Webster’s definition of the word ‘instill’ is, ‘to infuse slowly into the mind or feelings; to put in drop by drop’.

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Personally, I would much rather go around them. Wouldn’t we all? But then there is this thing called ‘life’. Every where I turn lately, there seems to be . . . ‘life’. There is good, but bad just seems to not be willing to let go – to not get out of the way.

Paul’s comment to the believers in Antioch struck me. Not just that we must go ‘through’ hardships, but that we must go through them ‘to enter the kingdom of God’. I like the part of God’s kingdom that is free of hardships. They are like front door blessings – blessings that everybody sees and associates as ‘God’s blessings’. But Paul is talking about another kind of blessing – another part of the kingdom of God that is not seen. They are more like ‘back door’ blessings.

These blessings and part of the kingdom of God are found when we, with the help of God, go through our hardships. It is like a trailer I was pulling one time. One of the 4 wheels was a little too low on grease and burned up. The wheel was still there – it endured the haul – but the hub was burned out. The other 3, with the right amount of grease, didn’t even get warm.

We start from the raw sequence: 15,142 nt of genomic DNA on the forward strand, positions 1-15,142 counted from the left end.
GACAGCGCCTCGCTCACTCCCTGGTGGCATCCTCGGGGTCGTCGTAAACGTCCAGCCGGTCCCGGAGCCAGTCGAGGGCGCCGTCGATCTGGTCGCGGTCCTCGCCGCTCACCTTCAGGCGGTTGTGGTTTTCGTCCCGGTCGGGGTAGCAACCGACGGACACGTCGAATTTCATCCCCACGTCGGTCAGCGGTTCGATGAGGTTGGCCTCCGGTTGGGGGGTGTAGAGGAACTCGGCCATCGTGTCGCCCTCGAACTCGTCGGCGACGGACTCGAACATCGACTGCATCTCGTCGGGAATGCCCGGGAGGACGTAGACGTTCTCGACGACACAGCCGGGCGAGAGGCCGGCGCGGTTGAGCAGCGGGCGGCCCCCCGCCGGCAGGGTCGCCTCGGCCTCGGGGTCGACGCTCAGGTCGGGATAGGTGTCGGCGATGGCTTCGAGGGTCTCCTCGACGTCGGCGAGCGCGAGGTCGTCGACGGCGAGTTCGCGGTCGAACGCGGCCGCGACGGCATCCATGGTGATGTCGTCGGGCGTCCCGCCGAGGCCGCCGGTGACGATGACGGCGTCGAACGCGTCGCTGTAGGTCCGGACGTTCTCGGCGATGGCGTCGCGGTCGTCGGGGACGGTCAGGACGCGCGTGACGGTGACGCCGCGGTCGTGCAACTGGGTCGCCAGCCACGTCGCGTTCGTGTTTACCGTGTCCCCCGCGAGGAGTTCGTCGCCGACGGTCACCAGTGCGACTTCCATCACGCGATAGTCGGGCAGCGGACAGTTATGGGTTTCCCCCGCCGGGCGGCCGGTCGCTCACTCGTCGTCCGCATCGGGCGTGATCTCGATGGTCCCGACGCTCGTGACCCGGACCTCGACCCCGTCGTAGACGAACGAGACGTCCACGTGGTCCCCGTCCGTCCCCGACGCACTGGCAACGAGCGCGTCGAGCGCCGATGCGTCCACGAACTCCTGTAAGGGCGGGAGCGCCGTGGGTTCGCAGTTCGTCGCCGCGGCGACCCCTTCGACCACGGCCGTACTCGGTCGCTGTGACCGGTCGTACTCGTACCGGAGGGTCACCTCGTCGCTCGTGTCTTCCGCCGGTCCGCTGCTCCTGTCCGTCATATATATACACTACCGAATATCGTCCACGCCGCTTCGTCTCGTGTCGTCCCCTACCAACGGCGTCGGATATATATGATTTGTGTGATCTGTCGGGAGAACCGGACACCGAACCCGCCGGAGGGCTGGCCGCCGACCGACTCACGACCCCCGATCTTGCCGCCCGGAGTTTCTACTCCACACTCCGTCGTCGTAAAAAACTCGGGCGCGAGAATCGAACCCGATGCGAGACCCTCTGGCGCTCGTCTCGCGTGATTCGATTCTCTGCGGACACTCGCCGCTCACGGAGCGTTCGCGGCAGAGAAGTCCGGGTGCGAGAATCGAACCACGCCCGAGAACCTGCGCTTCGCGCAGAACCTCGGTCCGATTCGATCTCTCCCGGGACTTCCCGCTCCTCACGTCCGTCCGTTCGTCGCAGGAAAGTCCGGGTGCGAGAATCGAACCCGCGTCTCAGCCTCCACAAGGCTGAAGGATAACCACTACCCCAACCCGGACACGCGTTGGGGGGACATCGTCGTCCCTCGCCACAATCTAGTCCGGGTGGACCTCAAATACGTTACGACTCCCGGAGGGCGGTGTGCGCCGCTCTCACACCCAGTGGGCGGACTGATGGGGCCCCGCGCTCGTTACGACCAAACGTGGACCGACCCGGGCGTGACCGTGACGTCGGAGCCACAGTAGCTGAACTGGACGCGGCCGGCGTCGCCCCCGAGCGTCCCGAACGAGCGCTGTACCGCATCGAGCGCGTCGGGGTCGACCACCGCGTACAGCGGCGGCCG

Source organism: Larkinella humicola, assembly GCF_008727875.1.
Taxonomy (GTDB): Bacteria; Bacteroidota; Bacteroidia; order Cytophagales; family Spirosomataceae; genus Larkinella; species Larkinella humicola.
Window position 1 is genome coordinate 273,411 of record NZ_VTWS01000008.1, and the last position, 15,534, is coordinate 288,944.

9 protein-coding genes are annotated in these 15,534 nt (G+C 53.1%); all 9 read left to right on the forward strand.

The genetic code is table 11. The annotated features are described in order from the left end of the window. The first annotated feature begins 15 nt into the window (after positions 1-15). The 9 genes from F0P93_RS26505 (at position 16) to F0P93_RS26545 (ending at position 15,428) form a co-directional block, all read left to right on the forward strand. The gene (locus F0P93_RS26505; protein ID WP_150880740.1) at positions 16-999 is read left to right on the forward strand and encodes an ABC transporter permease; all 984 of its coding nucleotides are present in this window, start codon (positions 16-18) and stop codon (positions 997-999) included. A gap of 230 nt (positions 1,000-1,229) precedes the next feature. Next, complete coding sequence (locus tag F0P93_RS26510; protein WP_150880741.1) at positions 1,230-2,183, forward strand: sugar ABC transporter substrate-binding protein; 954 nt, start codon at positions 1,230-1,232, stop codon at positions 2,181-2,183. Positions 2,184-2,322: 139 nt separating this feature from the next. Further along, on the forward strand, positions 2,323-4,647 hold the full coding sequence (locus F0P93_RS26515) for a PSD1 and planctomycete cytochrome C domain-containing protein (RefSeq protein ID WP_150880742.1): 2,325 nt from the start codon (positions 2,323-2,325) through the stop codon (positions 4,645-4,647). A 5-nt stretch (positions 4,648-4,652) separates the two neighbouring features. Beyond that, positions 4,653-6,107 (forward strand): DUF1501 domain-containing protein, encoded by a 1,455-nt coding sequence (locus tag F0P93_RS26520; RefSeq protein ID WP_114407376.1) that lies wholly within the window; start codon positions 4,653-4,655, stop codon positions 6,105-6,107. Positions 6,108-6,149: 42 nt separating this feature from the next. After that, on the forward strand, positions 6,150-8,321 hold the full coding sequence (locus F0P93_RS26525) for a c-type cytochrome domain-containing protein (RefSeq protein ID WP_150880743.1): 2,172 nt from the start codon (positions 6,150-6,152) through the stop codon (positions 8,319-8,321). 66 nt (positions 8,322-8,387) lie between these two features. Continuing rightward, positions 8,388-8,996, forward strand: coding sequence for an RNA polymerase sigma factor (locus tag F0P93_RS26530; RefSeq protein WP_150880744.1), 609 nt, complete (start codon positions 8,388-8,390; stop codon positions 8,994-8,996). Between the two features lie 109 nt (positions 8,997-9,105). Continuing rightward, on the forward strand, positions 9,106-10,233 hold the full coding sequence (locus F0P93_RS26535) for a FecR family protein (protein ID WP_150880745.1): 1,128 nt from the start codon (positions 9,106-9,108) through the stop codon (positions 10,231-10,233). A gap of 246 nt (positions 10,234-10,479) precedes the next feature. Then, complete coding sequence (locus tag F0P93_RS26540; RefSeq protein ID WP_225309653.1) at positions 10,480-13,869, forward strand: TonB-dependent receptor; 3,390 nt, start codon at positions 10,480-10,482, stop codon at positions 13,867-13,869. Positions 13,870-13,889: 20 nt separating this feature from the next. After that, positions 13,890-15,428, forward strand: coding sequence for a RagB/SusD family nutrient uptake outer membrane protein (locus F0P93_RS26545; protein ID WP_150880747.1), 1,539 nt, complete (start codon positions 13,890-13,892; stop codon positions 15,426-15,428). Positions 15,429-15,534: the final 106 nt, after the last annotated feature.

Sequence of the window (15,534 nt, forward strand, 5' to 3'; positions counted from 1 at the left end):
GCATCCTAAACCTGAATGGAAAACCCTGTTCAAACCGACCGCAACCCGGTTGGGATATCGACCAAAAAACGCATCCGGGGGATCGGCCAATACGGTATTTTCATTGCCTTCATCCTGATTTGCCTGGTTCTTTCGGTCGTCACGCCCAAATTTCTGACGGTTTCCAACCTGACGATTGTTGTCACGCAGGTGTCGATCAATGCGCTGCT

It is possible in our hardships to enter the kingdom of God and relatively speaking, not even get warm. (Well maybe a little) But that is what Paul is referring to; and in chapter 16 he demonstrates it. Amidst all the good that happened in the chapter, he also experiences the bad of being thrown in prison. He was put in the inner cell and his feet were fastened with stocks. (Hardships are like that; they can lock you up.)

But through prayer, Paul entered the kingdom of God. Before his hub got hot he added the grease of prayer. He wrestled with God until he gained God’s perspective. Once he did, he was able to sing. Afterwards, the doors and chains that locked him up opened and fell off.

The Lord may not always cause the doors and chains of our lives to open and fall off as He did with Paul; but, at a minimum, He can keep our hub from burning up. As I am learning about most things lately, it is not just all or none; we can enter a little, or a little more, or a lot. We can keep from burning up. We can keep from getting warm. In some cases . . . we can enter enough to sing.